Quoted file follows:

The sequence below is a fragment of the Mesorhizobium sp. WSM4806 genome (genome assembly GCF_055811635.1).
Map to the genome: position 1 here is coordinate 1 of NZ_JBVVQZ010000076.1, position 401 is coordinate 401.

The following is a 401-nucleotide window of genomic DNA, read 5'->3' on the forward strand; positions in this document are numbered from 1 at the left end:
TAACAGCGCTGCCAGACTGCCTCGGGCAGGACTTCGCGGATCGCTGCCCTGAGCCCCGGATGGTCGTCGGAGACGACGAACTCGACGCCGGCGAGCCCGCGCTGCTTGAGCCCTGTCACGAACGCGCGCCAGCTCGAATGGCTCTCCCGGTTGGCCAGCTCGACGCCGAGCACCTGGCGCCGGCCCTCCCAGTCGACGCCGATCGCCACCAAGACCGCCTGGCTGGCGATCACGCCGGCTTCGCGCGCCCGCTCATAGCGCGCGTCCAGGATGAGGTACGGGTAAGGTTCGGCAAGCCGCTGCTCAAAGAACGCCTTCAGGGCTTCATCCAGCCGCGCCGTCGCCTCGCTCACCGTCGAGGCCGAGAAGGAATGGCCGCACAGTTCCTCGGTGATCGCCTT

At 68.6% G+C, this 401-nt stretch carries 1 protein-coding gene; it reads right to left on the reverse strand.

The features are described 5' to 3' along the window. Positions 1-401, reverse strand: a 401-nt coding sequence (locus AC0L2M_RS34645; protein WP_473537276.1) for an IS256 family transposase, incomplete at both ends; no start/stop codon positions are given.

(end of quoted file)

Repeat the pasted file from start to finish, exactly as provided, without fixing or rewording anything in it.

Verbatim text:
The sequence below is a fragment of the Mesorhizobium sp. WSM4806 genome (genome assembly GCF_055811635.1).
Map to the genome: position 1 here is coordinate 1 of NZ_JBVVQZ010000076.1, position 401 is coordinate 401.

The following is a 401-nucleotide window of genomic DNA, read 5'->3' on the forward strand; positions in this document are numbered from 1 at the left end:
TAACAGCGCTGCCAGACTGCCTCGGGCAGGACTTCGCGGATCGCTGCCCTGAGCCCCGGATGGTCGTCGGAGACGACGAACTCGACGCCGGCGAGCCCGCGCTGCTTGAGCCCTGTCACGAACGCGCGCCAGCTCGAATGGCTCTCCCGGTTGGCCAGCTCGACGCCGAGCACCTGGCGCCGGCCCTCCCAGTCGACGCCGATCGCCACCAAGACCGCCTGGCTGGCGATCACGCCGGCTTCGCGCGCCCGCTCATAGCGCGCGTCCAGGATGAGGTACGGGTAAGGTTCGGCAAGCCGCTGCTCAAAGAACGCCTTCAGGGCTTCATCCAGCCGCGCCGTCGCCTCGCTCACCGTCGAGGCCGAGAAGGAATGGCCGCACAGTTCCTCGGTGATCGCCTT

At 68.6% G+C, this 401-nt stretch carries 1 protein-coding gene; it reads right to left on the reverse strand.

The features are described 5' to 3' along the window. Positions 1-401, reverse strand: a 401-nt coding sequence (locus AC0L2M_RS34645; protein WP_473537276.1) for an IS256 family transposase, incomplete at both ends; no start/stop codon positions are given.